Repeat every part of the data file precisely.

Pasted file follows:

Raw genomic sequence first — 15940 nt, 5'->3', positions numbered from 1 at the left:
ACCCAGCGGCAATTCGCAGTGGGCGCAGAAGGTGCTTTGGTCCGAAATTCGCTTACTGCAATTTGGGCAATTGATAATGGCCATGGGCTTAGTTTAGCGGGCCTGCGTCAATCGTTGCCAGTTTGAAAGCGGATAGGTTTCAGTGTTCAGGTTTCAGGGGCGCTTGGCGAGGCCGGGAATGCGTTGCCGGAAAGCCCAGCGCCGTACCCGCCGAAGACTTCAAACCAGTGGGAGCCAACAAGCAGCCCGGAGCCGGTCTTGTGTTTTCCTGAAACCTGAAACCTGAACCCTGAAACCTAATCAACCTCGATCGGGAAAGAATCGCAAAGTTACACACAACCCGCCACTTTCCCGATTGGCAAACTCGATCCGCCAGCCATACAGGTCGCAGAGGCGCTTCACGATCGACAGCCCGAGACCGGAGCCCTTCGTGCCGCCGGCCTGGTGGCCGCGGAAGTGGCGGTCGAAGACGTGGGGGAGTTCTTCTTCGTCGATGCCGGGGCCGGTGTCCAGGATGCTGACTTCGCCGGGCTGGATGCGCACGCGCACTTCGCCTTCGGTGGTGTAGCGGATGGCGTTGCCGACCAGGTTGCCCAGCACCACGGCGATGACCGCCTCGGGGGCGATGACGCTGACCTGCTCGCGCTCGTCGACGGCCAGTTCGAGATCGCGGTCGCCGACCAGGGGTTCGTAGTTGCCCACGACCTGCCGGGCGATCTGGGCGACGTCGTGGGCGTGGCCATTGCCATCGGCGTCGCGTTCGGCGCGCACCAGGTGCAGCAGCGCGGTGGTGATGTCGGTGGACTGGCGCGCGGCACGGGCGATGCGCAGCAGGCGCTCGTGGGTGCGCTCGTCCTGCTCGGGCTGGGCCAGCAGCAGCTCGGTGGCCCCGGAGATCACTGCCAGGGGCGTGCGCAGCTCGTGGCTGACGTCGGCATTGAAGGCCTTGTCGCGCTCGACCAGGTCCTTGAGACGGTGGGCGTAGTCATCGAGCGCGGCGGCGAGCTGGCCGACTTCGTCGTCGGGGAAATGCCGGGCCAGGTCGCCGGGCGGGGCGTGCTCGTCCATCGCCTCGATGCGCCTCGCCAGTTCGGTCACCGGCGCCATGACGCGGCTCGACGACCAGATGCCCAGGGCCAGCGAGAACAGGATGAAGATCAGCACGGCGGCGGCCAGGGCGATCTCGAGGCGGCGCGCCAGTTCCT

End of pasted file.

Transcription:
Raw genomic sequence first — 15940 nt, 5'->3', positions numbered from 1 at the left:
ACCCAGCGGCAATTCGCAGTGGGCGCAGAAGGTGCTTTGGTCCGAAATTCGCTTACTGCAATTTGGGCAATTGATAATGGCCATGGGCTTAGTTTAGCGGGCCTGCGTCAATCGTTGCCAGTTTGAAAGCGGATAGGTTTCAGTGTTCAGGTTTCAGGGGCGCTTGGCGAGGCCGGGAATGCGTTGCCGGAAAGCCCAGCGCCGTACCCGCCGAAGACTTCAAACCAGTGGGAGCCAACAAGCAGCCCGGAGCCGGTCTTGTGTTTTCCTGAAACCTGAAACCTGAACCCTGAAACCTAATCAACCTCGATCGGGAAAGAATCGCAAAGTTACACACAACCCGCCACTTTCCCGATTGGCAAACTCGATCCGCCAGCCATACAGGTCGCAGAGGCGCTTCACGATCGACAGCCCGAGACCGGAGCCCTTCGTGCCGCCGGCCTGGTGGCCGCGGAAGTGGCGGTCGAAGACGTGGGGGAGTTCTTCTTCGTCGATGCCGGGGCCGGTGTCCAGGATGCTGACTTCGCCGGGCTGGATGCGCACGCGCACTTCGCCTTCGGTGGTGTAGCGGATGGCGTTGCCGACCAGGTTGCCCAGCACCACGGCGATGACCGCCTCGGGGGCGATGACGCTGACCTGCTCGCGCTCGTCGACGGCCAGTTCGAGATCGCGGTCGCCGACCAGGGGTTCGTAGTTGCCCACGACCTGCCGGGCGATCTGGGCGACGTCGTGGGCGTGGCCATTGCCATCGGCGTCGCGTTCGGCGCGCACCAGGTGCAGCAGCGCGGTGGTGATGTCGGTGGACTGGCGCGCGGCACGGGCGATGCGCAGCAGGCGCTCGTGGGTGCGCTCGTCCTGCTCGGGCTGGGCCAGCAGCAGCTCGGTGGCCCCGGAGATCACTGCCAGGGGCGTGCGCAGCTCGTGGCTGACGTCGGCATTGAAGGCCTTGTCGCGCTCGACCAGGTCCTTGAGACGGTGGGCGTAGTCATCGAGCGCGGCGGCGAGCTGGCCGACTTCGTCGTCGGGGAAATGCCGGGCCAGGTCGCCGGGCGGGGCGTGCTCGTCCATCGCCTCGATGCGCCTCGCCAGTTCGGTCACCGGCGCCATGACGCGGCTCGACGACCAGATGCCCAGGGCCAGCGAGAACAGGATGAAGATCAGCACGGCGGCGGCCAGGGCGATCTCGAGGCGGCGCGCCAGTTCCT